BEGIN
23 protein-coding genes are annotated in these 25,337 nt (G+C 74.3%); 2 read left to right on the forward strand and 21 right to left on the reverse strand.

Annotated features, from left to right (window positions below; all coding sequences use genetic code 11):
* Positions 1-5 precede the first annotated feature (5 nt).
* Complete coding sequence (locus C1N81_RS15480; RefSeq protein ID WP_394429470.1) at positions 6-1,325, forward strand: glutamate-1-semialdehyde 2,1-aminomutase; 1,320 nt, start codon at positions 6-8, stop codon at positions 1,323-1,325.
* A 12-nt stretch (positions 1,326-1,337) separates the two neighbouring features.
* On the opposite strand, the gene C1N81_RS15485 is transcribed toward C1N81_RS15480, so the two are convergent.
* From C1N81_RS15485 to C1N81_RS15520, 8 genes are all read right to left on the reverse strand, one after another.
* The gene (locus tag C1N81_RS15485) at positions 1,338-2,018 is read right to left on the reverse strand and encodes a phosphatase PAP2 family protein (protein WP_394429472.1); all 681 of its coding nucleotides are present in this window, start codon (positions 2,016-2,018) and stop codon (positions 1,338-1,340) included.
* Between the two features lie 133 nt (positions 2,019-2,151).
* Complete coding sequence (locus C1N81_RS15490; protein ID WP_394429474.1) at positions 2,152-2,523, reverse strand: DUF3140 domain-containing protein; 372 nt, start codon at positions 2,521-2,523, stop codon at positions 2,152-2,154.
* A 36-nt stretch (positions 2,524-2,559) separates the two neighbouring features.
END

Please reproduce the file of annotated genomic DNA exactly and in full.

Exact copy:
23 protein-coding genes are annotated in these 25,337 nt (G+C 74.3%); 2 read left to right on the forward strand and 21 right to left on the reverse strand.

Annotated features, from left to right (window positions below; all coding sequences use genetic code 11):
* Positions 1-5 precede the first annotated feature (5 nt).
* Complete coding sequence (locus C1N81_RS15480; RefSeq protein ID WP_394429470.1) at positions 6-1,325, forward strand: glutamate-1-semialdehyde 2,1-aminomutase; 1,320 nt, start codon at positions 6-8, stop codon at positions 1,323-1,325.
* A 12-nt stretch (positions 1,326-1,337) separates the two neighbouring features.
* On the opposite strand, the gene C1N81_RS15485 is transcribed toward C1N81_RS15480, so the two are convergent.
* From C1N81_RS15485 to C1N81_RS15520, 8 genes are all read right to left on the reverse strand, one after another.
* The gene (locus tag C1N81_RS15485) at positions 1,338-2,018 is read right to left on the reverse strand and encodes a phosphatase PAP2 family protein (protein WP_394429472.1); all 681 of its coding nucleotides are present in this window, start codon (positions 2,016-2,018) and stop codon (positions 1,338-1,340) included.
* Between the two features lie 133 nt (positions 2,019-2,151).
* Complete coding sequence (locus C1N81_RS15490; protein ID WP_394429474.1) at positions 2,152-2,523, reverse strand: DUF3140 domain-containing protein; 372 nt, start codon at positions 2,521-2,523, stop codon at positions 2,152-2,154.
* A 36-nt stretch (positions 2,524-2,559) separates the two neighbouring features.